Sun Horse, Moon Horse
|Publisher||The Bodley Head|
|Media type||Print (Hardback)|
It takes place in Bronze Age Britain, telling the tale of a chieftain's son of the Iceni who is caught up in a conflict with the neighboring Attribates, and plays an instrumental part in creating a monumental Hill figure while working to save his tribe.
The story revolves around Lubrin Dhu, a younger son of the chieftain, who takes after the Little Dark People who predated the Celtic settlers of the Iceni tribe; and whose name "Dhu" is related to Gaelic "Dubh", reflecting his darker appearance. Much is made of cultural differences between the reigning Celts, who are associated with fair hair and skin, and the original Chthonic Little Dark People, who are associated with darker complexions and a closeness with the earth. This cultural contrast again comes to fore when the Iceni, being associated with the moon, are subjugated by the Attribates, who are associated with the Sun.
Lubrin Dhu's upbringing allows the reader to witness the culture of his people, from a somewhat "outside" point of view, as he is considered different from his people, on account of his darker color, reserved personality, and attraction to art. His people are matrilineal, with leadership going to the husband of Lubrin's sister. His father's status as chieftain derives from being married to the "woman of the tribe", and is intertwined with his duty to lay down his life for the tribe if needed, a duty which later descends to Lubrin Dhu.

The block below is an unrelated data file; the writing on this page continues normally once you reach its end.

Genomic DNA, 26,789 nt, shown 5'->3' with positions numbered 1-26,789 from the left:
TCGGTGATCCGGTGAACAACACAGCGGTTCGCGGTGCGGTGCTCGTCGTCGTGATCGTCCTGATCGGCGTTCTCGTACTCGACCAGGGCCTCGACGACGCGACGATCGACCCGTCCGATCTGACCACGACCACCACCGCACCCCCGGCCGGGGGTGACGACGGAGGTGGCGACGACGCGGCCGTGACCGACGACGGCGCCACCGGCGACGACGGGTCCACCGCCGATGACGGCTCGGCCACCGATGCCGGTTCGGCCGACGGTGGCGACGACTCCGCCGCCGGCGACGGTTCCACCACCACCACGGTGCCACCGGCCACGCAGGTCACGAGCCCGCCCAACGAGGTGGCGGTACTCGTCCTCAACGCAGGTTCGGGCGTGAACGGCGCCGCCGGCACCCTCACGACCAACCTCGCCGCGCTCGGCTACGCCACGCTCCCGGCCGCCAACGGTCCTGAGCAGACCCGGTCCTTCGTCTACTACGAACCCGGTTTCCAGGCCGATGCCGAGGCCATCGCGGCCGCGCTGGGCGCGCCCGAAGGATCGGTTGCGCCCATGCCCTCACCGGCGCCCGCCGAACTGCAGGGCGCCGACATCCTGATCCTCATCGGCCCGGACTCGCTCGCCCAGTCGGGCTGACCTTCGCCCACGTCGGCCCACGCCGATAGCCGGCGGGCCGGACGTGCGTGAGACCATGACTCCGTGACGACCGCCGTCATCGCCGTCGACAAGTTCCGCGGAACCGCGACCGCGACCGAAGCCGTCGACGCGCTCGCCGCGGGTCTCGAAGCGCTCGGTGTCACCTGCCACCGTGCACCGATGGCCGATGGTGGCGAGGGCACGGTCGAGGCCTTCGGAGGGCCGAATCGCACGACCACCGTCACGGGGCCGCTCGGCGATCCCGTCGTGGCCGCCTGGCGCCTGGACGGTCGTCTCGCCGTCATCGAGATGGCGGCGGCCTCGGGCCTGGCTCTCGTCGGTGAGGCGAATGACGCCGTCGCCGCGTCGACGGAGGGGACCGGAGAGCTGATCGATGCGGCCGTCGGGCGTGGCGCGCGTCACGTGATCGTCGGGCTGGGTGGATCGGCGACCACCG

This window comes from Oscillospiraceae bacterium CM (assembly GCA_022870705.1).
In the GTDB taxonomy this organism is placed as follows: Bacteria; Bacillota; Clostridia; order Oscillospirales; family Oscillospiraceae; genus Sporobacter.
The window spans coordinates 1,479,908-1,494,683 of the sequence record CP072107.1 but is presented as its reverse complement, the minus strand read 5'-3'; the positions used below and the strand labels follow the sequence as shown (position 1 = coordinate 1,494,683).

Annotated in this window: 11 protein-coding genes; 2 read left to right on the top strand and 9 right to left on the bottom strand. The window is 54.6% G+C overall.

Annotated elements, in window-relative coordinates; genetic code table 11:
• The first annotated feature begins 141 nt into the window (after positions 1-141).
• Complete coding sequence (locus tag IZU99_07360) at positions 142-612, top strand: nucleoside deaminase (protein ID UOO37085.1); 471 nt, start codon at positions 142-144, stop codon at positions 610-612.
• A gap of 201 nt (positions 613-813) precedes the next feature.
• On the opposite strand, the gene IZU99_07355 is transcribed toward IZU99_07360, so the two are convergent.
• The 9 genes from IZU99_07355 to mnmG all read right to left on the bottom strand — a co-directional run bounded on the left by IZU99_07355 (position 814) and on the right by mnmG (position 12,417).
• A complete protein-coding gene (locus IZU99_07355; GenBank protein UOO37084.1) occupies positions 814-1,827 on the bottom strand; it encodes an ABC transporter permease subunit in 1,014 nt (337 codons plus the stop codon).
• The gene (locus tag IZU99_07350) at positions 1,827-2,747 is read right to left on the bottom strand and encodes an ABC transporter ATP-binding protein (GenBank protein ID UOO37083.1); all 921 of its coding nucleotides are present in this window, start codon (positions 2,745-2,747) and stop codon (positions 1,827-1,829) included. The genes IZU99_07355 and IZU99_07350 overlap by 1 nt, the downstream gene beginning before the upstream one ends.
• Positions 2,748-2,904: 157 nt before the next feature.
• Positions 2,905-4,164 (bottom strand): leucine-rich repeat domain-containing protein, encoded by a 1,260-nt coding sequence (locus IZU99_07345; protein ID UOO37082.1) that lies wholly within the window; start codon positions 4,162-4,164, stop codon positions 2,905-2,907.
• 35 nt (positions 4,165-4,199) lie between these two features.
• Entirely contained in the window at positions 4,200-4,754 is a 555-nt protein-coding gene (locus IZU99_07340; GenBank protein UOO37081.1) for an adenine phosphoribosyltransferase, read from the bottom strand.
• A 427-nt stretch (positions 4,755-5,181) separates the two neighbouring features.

After their tribe is vanquished by the Attribates and their Strong Place occupied, Lubrin Dhu finds himself nominal leader of the survivors, his father and older brothers having been killed in battle. He strikes a bargain with the conquering chieftain, who will free Lubrin's people after completion of a monumental horse carved from the hillside. This figure becomes the Uffington White Horse. The novel's title reflects how the horse connects both the Solar attributes of the Attribates and the Lunar attributes of the Iceni, being considered an invocation to Epona. Lubrin Dhu ultimately voluntarily sacrifices himself for the consecration of the horse, fulfilling his duty as a chieftain's son, and offering a depiction of possible Celtic blood sacrifice.
The theme of the novel revolves around conflicting cultures, and the duties assumed and performed by individuals within those cultures. The duties of a king are shown in many of her novels, including Sword at Sunset and The Mark of the Horse Lord, and have been credited as being influenced by James Frazer's The Golden Bough.
Kirkus Reviews gave a favourable review for the work and wrote "Though Sutcliff has given us more rounded recreations in the past, and here as elsewhere her plot sometimes seems too well made, her vision of an artist simultaneously--in fact, indissolubly--true to his art and to his people is impressively realized."
- Talcroft, Barbara L (1995). Death of the Corn King: King and Goddess in Rosemary Sutcliff's Historical Fiction for Young Adults. Scarecrow Press. pp. 14, 34, 36. ISBN 0-8108-2982-7. Retrieved 29 June 2014.
- Jones, Robert C (May 1999). "Pilgrimage to Swallowshaw". The Horn Book Magazine. 75 (3): 369. Retrieved 29 June 2014.
- Article about Rosemary Sutcliff at the Historical Novels Info website; paragraph 14
- Article about Rosemary Sutcliff at the Historical Novels Info website; paragraph 15
- Historical Novel Society: Rosemary Sutcliff
- "Sun Horse, Moon Horse (review)". Kirkus Reviews. Retrieved 29 June 2014.